a week that the market would rather forget, the Dow industrials
shed a record 821 points, or 7.7 percent. The S&P 500 was
down 6.7 percent for the week. Stu's portfolio handed out dollars
faster than Puffy Daddy to a crowd of nightclub patrons, and Gene
is going to have to cancel his order for that new Uni-mog.
losses came in a week marked by investor uncertainty about Fed
interest rate moves, and about whether they'd have to clean all
of their Napster downloads off of their hard disks, leaving them
nothing to listen to during the trading day.
the tone for the debacle, the market entered the week still nervous
about the warfare
between National Review Online and LewRockwell.com.
Fears were rampant that the dispute would disturb Lawrence Kudlow's
hair style, leaving the NRO and CNBC star unable to make his daily,
televised request for Fed rate cuts.
all-day rumors that Bob Murphy might attempt another piece
of psychoanalytic deconstructionism on Jonah Goldberg, the
Dow Jones Industrial Average tumbled 436.37 points, its fifth-largest
point decline in history. Meanwhile, the long-beleaguered Nasdaq
Composite shed another 6.3% and ended at 1923.38, its lowest close
since the last time it was down there. At 2.1 billion shares,
over-the-counter action was heavier then when Oprah Winfrey orders
at Bob's Big Boy.
Tuesday, the market overcame its early sheepishness about having
behaved so badly on Monday to end solidly higher. The Dow Jones
Industrial Average rose 0.8%, the S&P 500 gained 1.5% and
the Nasdaq Composite added a robust 4.8%. A sour note in an otherwise
upbeat day was word of intensified fighting on the border between
Kosovo and Macedonia, which sent shares of Macedonian ADRs plunging.
Wednesday, the market arose in a spirit of optimism, only to have
its breakfast spoiled by finding, for the first time in months,
pictures of Jennifer Lopez in any of its morning papers. Now
in a glum mood, the market opened the trading day sharply lower.
Throughout the day it anxiously awaited television reports from
the Sean "Puff Daddy" Combs gun-possession trial, hoping to catch
some historical footage showing Lopez in that damned green dress.
When it became apparent later in the afternoon that there would
be no pictures of Ms. Lopez broadcast that day, the market closed
very agitated, with the Dow falling over 300 points and the Nasdaq
grew even grimmer on Thursday, when the sudden disappearance
of all Starbucks coffee shops, combined with the fact that
its wife brought up that one-night stand from last fall yet again,
made the market irritable and ready to "bag this whole securities
thing and open that beachfront restaurant in St. Lucia with my
brother." A neighbor on the trading desk reported "the market
had a distinct odor of stale beer and cigarettes about him when
he staggered in this morning just minutes before the open,
might I add."
also hit the street that capitulation
is in. As market watchers anxiously speculate about when the
market's flirtation with "heroin chic" will end, "capitulation"
from the Latin caput (head) and ulatium (the
act of beating on something with a thorny club), roughly meaning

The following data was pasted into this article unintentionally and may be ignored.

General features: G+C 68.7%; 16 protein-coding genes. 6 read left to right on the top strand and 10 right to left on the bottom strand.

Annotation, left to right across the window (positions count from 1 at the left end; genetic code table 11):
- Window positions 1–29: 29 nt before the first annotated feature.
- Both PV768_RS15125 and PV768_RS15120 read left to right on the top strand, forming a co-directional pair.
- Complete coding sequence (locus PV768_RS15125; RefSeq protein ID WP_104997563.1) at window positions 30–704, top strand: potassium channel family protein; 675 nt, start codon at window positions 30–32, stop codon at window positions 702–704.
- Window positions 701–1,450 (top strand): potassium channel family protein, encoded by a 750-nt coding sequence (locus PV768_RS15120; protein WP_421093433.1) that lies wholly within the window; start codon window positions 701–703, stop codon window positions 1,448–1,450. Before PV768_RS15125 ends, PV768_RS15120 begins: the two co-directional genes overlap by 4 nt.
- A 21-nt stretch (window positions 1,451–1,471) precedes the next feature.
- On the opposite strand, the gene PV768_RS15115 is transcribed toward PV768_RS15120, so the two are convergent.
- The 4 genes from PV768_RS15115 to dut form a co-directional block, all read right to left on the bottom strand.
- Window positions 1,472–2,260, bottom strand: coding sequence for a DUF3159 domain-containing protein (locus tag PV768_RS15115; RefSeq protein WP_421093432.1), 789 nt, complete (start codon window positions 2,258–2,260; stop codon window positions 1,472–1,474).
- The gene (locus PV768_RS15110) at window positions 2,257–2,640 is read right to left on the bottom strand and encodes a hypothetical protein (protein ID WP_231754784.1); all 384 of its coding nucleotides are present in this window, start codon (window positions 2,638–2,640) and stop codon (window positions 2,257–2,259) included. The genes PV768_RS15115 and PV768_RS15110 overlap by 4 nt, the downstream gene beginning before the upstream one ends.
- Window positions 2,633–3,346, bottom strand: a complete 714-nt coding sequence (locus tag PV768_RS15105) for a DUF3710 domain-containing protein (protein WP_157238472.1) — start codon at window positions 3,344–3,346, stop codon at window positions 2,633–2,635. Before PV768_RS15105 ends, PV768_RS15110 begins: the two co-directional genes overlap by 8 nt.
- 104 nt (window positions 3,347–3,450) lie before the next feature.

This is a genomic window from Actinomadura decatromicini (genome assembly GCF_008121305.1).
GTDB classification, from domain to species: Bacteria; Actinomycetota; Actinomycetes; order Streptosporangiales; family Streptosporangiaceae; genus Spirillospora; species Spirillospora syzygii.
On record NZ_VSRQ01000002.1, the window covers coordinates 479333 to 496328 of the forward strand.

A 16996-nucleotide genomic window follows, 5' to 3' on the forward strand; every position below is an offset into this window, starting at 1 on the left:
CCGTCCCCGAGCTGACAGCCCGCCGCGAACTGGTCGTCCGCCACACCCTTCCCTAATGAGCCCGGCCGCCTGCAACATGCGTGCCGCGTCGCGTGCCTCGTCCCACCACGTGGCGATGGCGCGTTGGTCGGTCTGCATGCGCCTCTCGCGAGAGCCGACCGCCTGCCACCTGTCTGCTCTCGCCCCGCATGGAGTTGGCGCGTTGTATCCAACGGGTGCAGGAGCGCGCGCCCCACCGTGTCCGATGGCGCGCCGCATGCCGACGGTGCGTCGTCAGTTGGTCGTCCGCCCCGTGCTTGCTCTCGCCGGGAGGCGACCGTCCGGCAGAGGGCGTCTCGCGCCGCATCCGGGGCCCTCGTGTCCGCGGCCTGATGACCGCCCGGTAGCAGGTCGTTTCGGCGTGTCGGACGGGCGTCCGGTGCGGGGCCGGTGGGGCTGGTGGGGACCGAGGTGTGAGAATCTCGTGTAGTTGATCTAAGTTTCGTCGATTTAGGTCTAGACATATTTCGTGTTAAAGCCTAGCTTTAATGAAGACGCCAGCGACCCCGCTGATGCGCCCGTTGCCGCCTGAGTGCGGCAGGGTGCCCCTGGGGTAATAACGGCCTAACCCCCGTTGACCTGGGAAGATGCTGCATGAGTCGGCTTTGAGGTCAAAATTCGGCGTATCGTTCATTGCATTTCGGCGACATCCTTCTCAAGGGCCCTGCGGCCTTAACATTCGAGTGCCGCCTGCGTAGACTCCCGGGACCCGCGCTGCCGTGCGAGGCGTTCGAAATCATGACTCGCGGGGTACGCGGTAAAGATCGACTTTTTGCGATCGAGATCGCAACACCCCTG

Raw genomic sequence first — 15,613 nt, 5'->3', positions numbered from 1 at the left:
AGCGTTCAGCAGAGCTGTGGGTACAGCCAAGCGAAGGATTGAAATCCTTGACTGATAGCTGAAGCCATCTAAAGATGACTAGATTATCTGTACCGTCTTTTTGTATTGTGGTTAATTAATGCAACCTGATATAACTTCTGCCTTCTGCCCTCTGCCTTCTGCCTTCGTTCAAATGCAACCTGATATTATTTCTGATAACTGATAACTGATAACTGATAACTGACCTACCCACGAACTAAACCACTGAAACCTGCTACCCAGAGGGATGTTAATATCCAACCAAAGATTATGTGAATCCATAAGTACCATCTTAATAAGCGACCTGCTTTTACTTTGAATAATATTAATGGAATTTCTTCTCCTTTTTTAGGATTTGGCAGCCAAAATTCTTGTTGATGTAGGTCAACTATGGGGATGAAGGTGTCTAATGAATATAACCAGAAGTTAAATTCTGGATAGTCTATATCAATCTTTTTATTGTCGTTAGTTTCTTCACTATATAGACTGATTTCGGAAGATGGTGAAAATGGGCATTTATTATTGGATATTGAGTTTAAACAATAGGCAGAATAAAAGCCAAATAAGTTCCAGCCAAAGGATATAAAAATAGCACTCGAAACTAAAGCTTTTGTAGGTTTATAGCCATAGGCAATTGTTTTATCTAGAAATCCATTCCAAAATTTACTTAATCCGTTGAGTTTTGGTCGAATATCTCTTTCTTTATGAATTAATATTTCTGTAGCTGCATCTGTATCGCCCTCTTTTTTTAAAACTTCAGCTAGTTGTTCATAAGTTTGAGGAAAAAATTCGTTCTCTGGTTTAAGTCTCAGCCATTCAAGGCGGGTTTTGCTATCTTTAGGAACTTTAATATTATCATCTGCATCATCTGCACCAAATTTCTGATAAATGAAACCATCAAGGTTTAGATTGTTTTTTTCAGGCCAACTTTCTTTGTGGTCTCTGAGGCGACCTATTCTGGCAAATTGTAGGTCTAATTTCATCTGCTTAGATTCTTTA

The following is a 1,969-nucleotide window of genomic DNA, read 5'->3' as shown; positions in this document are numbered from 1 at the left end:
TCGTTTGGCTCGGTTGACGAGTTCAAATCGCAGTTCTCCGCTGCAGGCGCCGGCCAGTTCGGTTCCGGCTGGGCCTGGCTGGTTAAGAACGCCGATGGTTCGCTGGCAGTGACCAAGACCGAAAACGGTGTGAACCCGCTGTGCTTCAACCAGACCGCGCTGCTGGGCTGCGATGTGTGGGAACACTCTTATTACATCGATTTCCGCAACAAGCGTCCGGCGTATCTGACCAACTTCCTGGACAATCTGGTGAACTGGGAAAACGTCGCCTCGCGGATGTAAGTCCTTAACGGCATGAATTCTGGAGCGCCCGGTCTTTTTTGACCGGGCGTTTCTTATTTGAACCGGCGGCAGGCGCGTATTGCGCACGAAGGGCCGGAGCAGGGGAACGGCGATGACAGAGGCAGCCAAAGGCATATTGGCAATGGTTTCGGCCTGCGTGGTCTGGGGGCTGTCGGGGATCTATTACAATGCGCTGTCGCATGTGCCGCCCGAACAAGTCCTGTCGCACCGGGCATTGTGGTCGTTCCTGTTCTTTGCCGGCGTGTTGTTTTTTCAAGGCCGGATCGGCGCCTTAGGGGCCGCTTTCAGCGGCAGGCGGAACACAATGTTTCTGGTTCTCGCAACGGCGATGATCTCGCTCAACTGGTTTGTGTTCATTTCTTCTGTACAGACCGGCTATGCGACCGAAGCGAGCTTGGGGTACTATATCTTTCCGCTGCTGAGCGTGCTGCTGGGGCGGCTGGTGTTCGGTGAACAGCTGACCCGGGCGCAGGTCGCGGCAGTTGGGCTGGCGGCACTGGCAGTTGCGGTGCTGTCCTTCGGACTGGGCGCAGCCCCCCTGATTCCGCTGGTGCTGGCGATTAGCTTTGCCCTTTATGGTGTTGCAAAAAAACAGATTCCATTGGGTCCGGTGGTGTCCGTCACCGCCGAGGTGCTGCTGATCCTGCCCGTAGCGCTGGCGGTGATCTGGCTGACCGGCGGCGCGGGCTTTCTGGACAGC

the point at which people's favorite mutual fund is a coffee can
buried in the backyard has become the term on everyone's lips.
started it," said Jim
Cramer. "I used to use it a lot until it caught on so there.
Now it's a complete Godot capitulation," said Cramer, referring
to the Samuel Becket play, "Waiting for Godot." "Investors are
undertaking a deep ontological exploration of tensions inherent
in attempting to ground human life on an absurdist cosmology."
In the mean time, we recommend saving those coffee cans.
fighting spread on the border of Kosovo and Macedonia, the market
looked for guidance as to what the future held for an area that
is an increasingly vital cog in the global economy. The market
expressed fears that full-scale conflict might break out in the
region. It is thought that the resulting shortage of pan flutes
could send prices rocketing skyward and re-ignite inflation.
to clarify the Balkan situation, German Foreign Minister Joschka
Fischer said the West "[is] not ready to accept any violent changing
of borders. Such a thing is out of the question, except when,
you know, it is NATO who is doing the changing." When asked if
the West would allow the borders to be changed by any non-violent
method, Fischer replied, "None of that either! You little beetle-browed
people down there will learn to behave yourselves and stay where
we put you, or you will be taught a harsh lesson." Archduke Franz
Ferdinand was not available for comment.
dispirited by the dark shadow being cast from the Balkans onto
the future of the West, the market couldn't "take this crap any
longer." "Screw it," the market said, "I'm gonna get in one more
three-day weekend before ski season ends," and it chartered a
quick flight up to Burlington. This wanton irresponsibility panicked
investors, and all major indices plunged again, with the Dow falling
over 200 points.
trader at a major brokerage firm, who spoke on the condition of
anonymity, but who is actually Joe Lombardi of Salomon Brothers,
said: "In the bigger picture what you got is a market that is
very, very unhappy. Its self-esteem is like s&*t and with
all this recession talk, it's no friggin' wonder. What the market
needs right now is a weeklong retreat at one of those teamwork-building
wilderness adventures, maybe with Alan Greenspan and George Bush.
Or get out on the town and get laid, for God's sake. Just stop
moping around and complaining."